It's a dream to have a good relationship with your boss. You'll have someone to go to with struggles, triumphs and issues with co-workers or workload. If you've ever had a bad relationship with a boss, you know just how crucial and beneficial a good relationship is. But where do you draw the line? How does a boss know if they're being too open and friendly? How does an employee know if they're taking advantage of the good relationship with the boss? We've got the answers.
Employee relationships with the boss
It behooves employees to have a good relationship with their boss, but there are some things that take the relationship too far.
"It's hard to prescribe boundaries that fit everyone – there's a lot to learn about context that's important," said Jeffery Doolittle, associate dean of the Institute of Global Leadership and Entrepreneurship at Olivet Nazarene University. "We think age, gender, history of the relationship and nature of the work are all factors to consider when drawing a line for what's appropriate.
Doolittle said most things can be appropriate, as long as the context is professional and respectful of boss-employee dynamics.
"Romantic relationships are the most obvious no-no to avoid with anyone who manages you or who has the ability to affect the terms and conditions of your employment, such as pay raises, promotions and access to advancement opportunities," said Amanda Augustine, career advice expert at TopResume.
Boss relationships with the employee
Being a boss comes with more responsibility and an increased expectation of professionalism and decorum. Because of that, there is less room for error when it comes to relationships with employees.
"While there are plenty of exceptions given context and personality, as an example, … following and engaging younger employees on social media can be inappropriate, as well as calling/texting about things unrelated to work," Doolittle said. "It's fine to be friendly, but not at the expense of being professional."
Managers and supervisors are often discouraged from taking part in close personal relationships with any employee who reports to them, according to Augustine.
"It may be perceived as favoritism or misuse of authority, and expose vulnerability for sexual harassment claims in the future," Augustine told Business News Daily.
Advice for both bosses and employees
The biggest takeaway from boss/employee relationships is that as long as it remains professional and respectful on both sides, there is no wrongdoing. But there will be cases where one side feels the relationship is imbalanced and the other party may not feel the same.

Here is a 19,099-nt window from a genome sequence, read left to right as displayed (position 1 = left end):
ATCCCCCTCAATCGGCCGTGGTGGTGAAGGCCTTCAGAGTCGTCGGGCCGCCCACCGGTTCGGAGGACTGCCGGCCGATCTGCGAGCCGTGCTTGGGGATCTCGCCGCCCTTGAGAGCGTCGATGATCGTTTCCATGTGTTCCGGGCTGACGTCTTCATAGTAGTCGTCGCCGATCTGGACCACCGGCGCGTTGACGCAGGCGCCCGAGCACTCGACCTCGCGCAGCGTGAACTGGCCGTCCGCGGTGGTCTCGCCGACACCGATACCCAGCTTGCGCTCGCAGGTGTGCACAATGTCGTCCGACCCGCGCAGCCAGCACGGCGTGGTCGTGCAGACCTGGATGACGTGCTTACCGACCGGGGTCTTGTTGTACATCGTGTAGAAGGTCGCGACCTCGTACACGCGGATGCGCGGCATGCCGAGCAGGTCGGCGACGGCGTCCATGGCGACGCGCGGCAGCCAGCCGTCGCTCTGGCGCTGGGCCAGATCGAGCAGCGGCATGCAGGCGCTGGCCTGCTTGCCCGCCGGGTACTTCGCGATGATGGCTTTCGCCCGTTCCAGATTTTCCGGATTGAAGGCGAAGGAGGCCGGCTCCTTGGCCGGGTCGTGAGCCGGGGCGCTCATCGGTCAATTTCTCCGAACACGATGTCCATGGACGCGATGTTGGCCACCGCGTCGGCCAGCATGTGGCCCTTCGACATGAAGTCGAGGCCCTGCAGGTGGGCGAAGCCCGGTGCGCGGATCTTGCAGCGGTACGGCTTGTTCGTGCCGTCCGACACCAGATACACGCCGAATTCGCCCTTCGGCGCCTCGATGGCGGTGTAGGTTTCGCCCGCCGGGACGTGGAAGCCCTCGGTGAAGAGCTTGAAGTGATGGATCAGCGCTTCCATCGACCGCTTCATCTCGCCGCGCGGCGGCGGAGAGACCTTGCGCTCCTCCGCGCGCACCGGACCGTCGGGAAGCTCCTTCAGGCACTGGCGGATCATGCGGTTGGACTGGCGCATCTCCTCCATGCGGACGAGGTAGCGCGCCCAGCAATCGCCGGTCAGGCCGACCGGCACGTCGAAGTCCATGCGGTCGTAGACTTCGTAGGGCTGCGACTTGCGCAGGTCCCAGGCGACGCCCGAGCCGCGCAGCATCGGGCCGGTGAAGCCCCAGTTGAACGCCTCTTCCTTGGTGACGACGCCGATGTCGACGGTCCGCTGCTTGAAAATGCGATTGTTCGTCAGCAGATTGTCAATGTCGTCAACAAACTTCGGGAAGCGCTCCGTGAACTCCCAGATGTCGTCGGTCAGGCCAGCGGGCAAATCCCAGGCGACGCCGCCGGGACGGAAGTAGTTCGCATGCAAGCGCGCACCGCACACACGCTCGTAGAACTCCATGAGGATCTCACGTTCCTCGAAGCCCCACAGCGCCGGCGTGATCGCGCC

"In both cases, clear communication with each other, and with other colleagues, will win the day," Doolittle said. "Set expectations with each other, apologize for any missteps, make HR professionals aware of the situation and reassure colleagues that your intention is to have a professional, appropriate relationship with your boss or employee."
Beyond the most obvious inappropriate relationships between employees and bosses, Augustine said, the definition of "inappropriate" becomes a gray area, especially when it's about friendships rather than romantic relationships.
"If you're unsure what is considered acceptable and what will result in a 'discussion' with HR, consider the company culture that's been established, the size of the organization and the relationships between the executive leaders," Augustine said. "Also, take a look at the employee handbook and see if there are any policies in place that define what is considered inappropriate behavior."
Augustine also advised new employees to speak to people who have been there for a while and may know where there is leniency with policies and where there isn't.
"Observe how other managers and employees interact with one another – both in and out of the office – to determine if your behaviors are similar or considered unusual for that organization," Augustine concluded.